After viewing the HBO documentary “Assault In The Ring,” one can easily feel assaulted them self for watching it. There's no doubt that boxing fans who saw it we're left with many different intense emotions at its conclusion. The documentary recounts the events prior to and after the junior middleweight fight between Billy Collins jr. (14-0) and trial-horse Luis Resto (20-8-2), which was an under card bout prior to the Davey Moore vs. Roberto Duran junior middleweight title fight at Madison Square Garden on June 16, 1983.

“Assault In The Ring” is the perfect title for that is exactly what happened to the up and coming and undefeated Collins at the hands of Luis Resto and his trainer Panama Lewis. The assault on Collins was he unknowingly confronted Resto on a night that Resto's career was hinging on the fight and both he and Lewis knew it. A win over the undefeated Collins who was just starting to make a name for himself most likely would've gotten Resto ranked and led to another high profile bout.

There was also mention of a meeting before the fight between Panama Lewis and a cocaine trafficker, in which Lewis agreed to help swing the fight in Resto's favor securing a bet he'd place on Resto. The bet scenario is plausible but the fact that Resto needed a win over a fighter like Collins is much more in line with what probably led Panama Lewis into trying to provide Resto an advantage during the fight. Late in the documentary Resto says he knew there was a lot of money bet on him, but didn't know how much. Not that he would've seen any of it if there were.

Resto was a guy with no self-esteem and always says exactly what whoever's talking to him wants him to say. Bet? There was no big bet. The fight was a nothing fight; there'd be no line on it. And even through bookies, there'd be no action to take. The bet theory is bullshit. Plaster hardening in the gloves? The gloves were confiscated right after the fight. You don't think a foreign substance would have shown up? Lewis removed the padding because that's the kind of thing he always did.

Resto wasn't a puncher and usually lost every time he stepped up in class. So with what probably was his last shot to earn a big day as a fighter he closed his eyes and tried to block out of his mind whatever Lewis cooked up to help him beat Collins. What Lewis did was resort to the dirtiest trick in the book via removing the horsehair padding from Resto's gloves.

As a result of Lewis's deeds, Resto gave Collins an almost ceaseless pummeling for 30 minutes with manufactured hands of stone. Resto knew it when he went into the ring that night. He was complicit because he was desperate to win the fight. It's believable that today he regrets what he did that night because of the way it has ruined his life and others too.

It was obvious to see that Resto was in no way a match for a street con like Carlos “Panama” Lewis. Panama is way too sophisticated for Resto in an immoral way outside of the ring. It was also obvious to see that Panama Lewis isn't a real trainer nor is he a boxing guy. He comes off as a slickster that knows how to build champions, which is a joke. What he can do is take middle of the road boxers and con them emotionally and hope when nobody is looking to sneak them one of his phony magic potions to give the fighter a false sense of strength and confidence. Even Resto fell for it and no doubt embellished the story as the documentary moved forward.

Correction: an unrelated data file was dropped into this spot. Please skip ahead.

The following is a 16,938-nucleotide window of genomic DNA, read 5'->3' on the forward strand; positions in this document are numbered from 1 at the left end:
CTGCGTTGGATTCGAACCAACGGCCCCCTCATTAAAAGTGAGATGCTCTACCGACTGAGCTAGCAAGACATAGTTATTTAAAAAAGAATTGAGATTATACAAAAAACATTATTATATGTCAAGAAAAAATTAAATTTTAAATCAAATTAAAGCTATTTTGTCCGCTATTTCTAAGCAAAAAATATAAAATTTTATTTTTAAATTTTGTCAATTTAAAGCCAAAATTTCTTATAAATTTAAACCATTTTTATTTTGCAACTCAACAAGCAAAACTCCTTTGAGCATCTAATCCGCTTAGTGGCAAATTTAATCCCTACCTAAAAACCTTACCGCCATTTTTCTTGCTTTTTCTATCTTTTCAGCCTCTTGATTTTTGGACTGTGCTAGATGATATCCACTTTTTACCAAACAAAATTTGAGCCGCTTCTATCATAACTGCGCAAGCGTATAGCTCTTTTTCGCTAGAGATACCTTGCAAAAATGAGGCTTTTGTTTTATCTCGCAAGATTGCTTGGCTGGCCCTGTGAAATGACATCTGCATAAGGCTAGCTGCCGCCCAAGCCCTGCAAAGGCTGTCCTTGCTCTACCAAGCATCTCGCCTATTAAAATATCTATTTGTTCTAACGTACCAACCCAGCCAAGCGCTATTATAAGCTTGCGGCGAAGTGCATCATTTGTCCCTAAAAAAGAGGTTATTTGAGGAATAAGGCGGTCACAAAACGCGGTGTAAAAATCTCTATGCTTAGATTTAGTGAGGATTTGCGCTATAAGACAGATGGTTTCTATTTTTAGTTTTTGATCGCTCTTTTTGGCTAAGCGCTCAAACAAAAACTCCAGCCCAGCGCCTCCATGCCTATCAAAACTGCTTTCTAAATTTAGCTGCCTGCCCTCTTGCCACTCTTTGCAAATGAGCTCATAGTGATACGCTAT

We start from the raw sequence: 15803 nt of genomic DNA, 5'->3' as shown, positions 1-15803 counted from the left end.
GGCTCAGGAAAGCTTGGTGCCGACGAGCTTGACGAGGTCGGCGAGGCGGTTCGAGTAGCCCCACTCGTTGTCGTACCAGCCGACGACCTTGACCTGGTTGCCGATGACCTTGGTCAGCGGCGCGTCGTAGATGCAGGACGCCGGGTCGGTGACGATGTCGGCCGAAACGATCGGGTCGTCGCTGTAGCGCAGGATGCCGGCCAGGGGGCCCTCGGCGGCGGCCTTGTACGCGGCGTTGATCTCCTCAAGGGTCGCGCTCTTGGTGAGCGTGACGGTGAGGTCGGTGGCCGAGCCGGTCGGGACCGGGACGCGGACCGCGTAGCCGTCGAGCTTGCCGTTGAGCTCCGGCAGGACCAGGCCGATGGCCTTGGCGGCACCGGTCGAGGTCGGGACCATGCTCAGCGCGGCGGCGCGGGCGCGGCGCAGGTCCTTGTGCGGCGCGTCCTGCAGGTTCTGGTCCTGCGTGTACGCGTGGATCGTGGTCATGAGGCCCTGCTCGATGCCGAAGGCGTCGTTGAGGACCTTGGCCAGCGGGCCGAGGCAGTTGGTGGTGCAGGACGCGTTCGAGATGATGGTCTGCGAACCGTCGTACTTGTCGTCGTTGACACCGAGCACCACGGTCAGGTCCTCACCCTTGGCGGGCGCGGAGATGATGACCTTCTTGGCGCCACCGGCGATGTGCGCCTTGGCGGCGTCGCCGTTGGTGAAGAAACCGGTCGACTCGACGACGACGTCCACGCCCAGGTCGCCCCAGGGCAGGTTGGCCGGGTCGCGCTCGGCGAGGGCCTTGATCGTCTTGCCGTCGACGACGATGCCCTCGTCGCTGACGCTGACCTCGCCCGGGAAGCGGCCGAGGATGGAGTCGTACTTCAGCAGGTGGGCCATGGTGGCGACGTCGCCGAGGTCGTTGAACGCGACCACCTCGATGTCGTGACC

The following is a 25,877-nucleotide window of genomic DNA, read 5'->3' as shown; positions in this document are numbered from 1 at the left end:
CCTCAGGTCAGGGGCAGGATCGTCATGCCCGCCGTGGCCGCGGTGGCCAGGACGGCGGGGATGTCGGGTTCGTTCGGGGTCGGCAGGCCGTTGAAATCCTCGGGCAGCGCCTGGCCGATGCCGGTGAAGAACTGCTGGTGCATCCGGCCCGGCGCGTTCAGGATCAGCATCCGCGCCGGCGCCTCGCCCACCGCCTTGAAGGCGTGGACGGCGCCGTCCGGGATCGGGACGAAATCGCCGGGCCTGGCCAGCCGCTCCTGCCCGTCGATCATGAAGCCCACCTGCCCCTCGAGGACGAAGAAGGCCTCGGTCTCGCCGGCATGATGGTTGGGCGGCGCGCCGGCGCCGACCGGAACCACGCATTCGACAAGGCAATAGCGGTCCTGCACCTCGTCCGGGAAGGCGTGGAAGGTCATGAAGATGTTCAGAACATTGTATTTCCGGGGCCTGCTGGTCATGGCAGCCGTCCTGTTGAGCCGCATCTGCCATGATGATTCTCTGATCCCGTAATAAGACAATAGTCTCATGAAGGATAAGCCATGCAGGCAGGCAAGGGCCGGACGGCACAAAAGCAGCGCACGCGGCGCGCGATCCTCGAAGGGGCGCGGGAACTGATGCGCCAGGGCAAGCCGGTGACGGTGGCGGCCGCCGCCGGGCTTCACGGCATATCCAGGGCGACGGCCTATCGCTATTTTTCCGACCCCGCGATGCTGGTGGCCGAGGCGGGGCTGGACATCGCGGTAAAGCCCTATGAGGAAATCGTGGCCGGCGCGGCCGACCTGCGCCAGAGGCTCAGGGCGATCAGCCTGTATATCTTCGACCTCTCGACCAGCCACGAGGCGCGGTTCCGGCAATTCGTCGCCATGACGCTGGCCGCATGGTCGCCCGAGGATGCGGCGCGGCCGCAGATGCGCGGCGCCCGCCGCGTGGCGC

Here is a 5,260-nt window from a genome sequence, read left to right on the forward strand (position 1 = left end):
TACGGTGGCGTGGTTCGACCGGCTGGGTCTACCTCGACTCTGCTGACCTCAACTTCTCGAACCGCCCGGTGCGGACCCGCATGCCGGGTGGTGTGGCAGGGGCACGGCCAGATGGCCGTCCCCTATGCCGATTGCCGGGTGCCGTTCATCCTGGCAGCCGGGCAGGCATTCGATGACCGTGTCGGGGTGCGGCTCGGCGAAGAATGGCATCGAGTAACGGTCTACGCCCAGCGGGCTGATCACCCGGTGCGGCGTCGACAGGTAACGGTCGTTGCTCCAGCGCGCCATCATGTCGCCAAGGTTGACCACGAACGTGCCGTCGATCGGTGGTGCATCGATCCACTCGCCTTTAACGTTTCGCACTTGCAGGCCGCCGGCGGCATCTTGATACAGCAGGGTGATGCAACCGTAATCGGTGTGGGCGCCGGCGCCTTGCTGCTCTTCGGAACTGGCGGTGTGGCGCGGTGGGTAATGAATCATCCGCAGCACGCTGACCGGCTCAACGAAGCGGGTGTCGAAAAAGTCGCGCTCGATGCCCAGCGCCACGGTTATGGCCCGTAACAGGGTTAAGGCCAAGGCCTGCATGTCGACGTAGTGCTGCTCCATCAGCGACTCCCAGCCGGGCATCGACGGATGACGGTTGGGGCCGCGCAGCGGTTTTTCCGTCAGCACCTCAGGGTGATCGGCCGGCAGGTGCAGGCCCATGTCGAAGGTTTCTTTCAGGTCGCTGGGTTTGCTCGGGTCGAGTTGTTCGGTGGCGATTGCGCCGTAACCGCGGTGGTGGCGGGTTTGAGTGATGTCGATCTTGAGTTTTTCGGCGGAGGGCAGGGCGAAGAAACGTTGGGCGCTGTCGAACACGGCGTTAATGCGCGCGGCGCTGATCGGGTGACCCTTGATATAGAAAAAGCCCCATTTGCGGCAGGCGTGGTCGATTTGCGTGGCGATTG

Panama Lewis is a certified cheater and not the evil genius he's portrayed to be in the film. That's inescapable. However, he has no magic potion to bring fighters back from the dead and his little black bottle had no bearing on the result of the first Pryor-Arguello bout. Believe me, if there was something out there that could provide fighters or any other professional athlete an instant infusion of energy when they're spent, everybody would know about it, not just Panama Lewis. If you're a big fan of Alexis Arguello, he doesn't need anyone making an excuse for him regarding his first fight with Aaron Pryor.

However, what Lewis did to Luis Resto's gloves is unforgivable. That wasn't a con-job or a ploy, it was as close to giving Resto brass knuckles as you could get. He came close to pulling it off because even in boxing it's hard to find many who would sink so low in order to win a fight. Billy Collins never thought for a moment anything other than Luis Resto was some kind of a puncher during the fight. Which says something about how tough he must have been not going down once during the 10 round fight. Forget whether or not there was anything on the hand wraps, just the removal of the padding alone had to feel like Collins was getting hit with bricks.

At the beginning of the documentary you can hear Collins promoter Bob Arum saying Resto should be banned for life. Amazing how vehemently Arum would defend his own fighter Antonio Margarito 25 years later when his trainer was caught attempting to wrap his hands with a substance like Plaster of Paris prior to his welterweight title defense against Shane Mosley. Arum's morality play has no boundary.

As usual HBO's production was outstanding. But lets not forget that Resto was paid for his words by the films producer and narrator, and he seemed to enjoy being driven around in a Lincoln Town car and staying at five star hotels, so you can take his words for whatever you think they're worth. As for Panama Lewis, who was also paid, he is not believable either way and was clearly exposed for who and exactly what he is.

“Assaulted In The Ring” revealed nothing really new. No one with a morsel of common sense ever doubted for a moment that Luis Resto knew the padding was removed from his gloves by Lewis. In the end everybody was for sale.

In boxing, almost everybody lies. And in this instance, that was the case.

Frank Lotierzo can be contacted at